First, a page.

Fifth, there is no doubt that in the digital universe of brands and companies, SEO will remain a crucial tool in the hands of marketers in the coming year too. As such, brands would continue to employ appropriate keyword-based content strategy based on popularly used and standard keywords. In fact, as Google algorithms evolve and become more intricate and sophisticated, SEO for brands would not be limited to text but also become relevant for multimedia including videos and images optimization for brands.
Mobile marketing to gain momentum
Sixth, with more than half of annual online website traffic coming from mobile devices, brands are also likely to focus on mobile marketing strategies in the coming year. In addition to optimizing mobile web designs for product promotion, given the increased usage of apps by customers, marketers would also focus on in-app marketing and advertising on mobile phones. For brands, while mobile allows personalization like no other device, phone-based ads have a higher Click Through rate (CTR) with the cost per clicks (CPCs) typically being less than desktop clicks.
Social responsibility to be an integral part of brand campaign
Seventh, given the recent experience with the pandemic coupled with the younger generations increasingly evaluating brands in terms of the latter’s social responsibility, diversity and inclusion track record, brands would make social responsibility an integral part of their campaigns in the coming year. In addition, environmentally-sensitive campaigns would also become a more regular and ingrained part of a brand’s promotional and messaging efforts.
Marketing for traditional television would also account for OTT platforms
Eighth, capturing on the popularity of sports and entertainment events and fixtures which often come simultaneously on traditional broadcast TV and OTT and video-streaming platforms, brands would not shy away from targeting the traditional television while obviously keeping track of new-age OTT platforms. As a result, promotional content would be increasingly prepared keeping both platforms in mind in the coming year.
Other traditional mediums to retain visibility
Ninth, even in the face of ever-increasing acceptance and traction for digital marketing channels, apart from the enduring preeminence of televisions as a promotional medium, FMCG companies would also make strategic and niche investments in other traditional channels such as print including newspapers and magazines, radio and outdoor advertising. In fact, capitalizing on the continuing popularity of several radio FM channels which command immense local reach in the country, radio would continue to be a vital pillar of promotion for FMCG companies in 2023 also. Not only during festive seasons and other local and national-level sports and other mass entertainment events, in-car or in-travel radio listening has often shaped customer choices and even influenced their last-minute purchase decision-making. Similar trends would also continue to drive ATL activities though print and outdoor mediums.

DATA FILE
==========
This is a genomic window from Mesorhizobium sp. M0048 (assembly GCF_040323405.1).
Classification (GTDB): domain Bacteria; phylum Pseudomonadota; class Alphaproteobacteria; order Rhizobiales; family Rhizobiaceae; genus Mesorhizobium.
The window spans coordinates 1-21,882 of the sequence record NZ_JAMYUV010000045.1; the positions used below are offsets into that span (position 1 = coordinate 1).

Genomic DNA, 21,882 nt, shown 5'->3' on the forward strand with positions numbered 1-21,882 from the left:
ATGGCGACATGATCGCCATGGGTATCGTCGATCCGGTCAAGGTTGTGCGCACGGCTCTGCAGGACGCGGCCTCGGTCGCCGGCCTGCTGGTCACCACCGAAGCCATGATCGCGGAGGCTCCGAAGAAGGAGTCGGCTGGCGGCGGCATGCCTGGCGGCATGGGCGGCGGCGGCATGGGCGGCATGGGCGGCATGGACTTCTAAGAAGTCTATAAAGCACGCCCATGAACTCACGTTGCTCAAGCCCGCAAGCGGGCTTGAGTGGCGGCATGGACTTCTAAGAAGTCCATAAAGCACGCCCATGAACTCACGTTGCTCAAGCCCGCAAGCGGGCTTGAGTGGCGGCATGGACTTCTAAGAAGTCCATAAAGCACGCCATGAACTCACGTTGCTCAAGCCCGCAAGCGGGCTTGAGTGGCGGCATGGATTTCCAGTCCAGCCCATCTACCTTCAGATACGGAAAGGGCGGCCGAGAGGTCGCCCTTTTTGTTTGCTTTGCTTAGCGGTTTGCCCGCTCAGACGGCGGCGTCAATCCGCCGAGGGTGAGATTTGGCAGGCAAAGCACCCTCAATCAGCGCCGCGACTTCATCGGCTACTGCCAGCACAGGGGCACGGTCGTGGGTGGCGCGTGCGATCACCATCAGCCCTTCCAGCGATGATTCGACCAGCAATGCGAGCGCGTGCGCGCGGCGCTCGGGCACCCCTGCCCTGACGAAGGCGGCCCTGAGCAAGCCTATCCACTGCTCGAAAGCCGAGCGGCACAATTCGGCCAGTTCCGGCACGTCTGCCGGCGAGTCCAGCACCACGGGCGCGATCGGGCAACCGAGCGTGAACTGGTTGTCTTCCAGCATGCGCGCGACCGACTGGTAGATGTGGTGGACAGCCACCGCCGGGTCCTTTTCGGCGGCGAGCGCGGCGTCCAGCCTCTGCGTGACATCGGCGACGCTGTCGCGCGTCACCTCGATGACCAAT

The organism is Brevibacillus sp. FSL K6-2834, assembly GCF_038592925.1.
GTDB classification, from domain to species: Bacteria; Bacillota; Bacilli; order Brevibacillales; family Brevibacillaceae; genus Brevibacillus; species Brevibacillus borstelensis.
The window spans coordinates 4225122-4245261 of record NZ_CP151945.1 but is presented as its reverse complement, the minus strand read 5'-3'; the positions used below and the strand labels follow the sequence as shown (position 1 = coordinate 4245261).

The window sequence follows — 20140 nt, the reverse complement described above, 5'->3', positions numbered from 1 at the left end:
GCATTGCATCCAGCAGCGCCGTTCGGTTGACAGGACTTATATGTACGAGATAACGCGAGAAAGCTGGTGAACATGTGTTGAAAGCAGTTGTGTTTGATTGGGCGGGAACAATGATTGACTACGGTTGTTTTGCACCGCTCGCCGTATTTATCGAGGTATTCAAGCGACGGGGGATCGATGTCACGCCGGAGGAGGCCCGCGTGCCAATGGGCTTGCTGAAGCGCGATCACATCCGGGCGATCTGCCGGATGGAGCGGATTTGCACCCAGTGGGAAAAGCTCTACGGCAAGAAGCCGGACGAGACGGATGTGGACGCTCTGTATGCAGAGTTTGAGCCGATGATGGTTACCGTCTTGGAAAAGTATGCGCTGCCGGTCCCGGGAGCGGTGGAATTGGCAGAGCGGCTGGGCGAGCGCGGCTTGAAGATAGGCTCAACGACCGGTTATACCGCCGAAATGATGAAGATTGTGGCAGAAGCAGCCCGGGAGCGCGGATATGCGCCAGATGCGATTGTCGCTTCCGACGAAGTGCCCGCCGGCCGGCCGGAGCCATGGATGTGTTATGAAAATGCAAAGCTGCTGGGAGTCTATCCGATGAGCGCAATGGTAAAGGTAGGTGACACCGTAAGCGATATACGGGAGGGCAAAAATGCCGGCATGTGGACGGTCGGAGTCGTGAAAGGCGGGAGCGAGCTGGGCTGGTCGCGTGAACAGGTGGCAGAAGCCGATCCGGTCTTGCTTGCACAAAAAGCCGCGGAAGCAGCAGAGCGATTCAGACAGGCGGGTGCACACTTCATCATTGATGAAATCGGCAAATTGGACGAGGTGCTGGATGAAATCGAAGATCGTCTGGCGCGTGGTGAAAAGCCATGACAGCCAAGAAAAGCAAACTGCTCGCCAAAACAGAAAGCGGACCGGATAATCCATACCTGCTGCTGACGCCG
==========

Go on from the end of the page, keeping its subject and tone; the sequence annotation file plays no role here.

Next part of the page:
A mix of ATL and BTL strategies would prevail
And tenth, although the lines between ATL and BTL are now blurring with the incoming digital disruptions, FMCG companies would also employ BTL tactics and methods with a more customized messaging content for a highly-targeted customer audience. These would range from direct selling and telemarketing, to in-store promotions and trade and road shows, to mail and social media marketing, among others. However, the nature of the campaign, whether ATL or BTL, would depend on the specific product being promoted, apart from factors such as target audience, stage of customer acquisition, broader and eventual objective whether awareness or conversion, and budget. In all likelihood, a combination of ATL and BTL strategies increasingly called Through the Line, or TTL, would be undertaken.
In sum, while brands would sharpen their focus on digital platforms, they would also keep promotional and branding strategies ready for television and other traditional channels as part of their marketing armoury in the coming year. With digitally immersive platforms and experiential marketing also becoming more visible, an omnichannel strategy accounting for both online and offline marketing would guide their actions.
The author is head of sales at Bikano, Bikanervala Foods Pvt Ltd.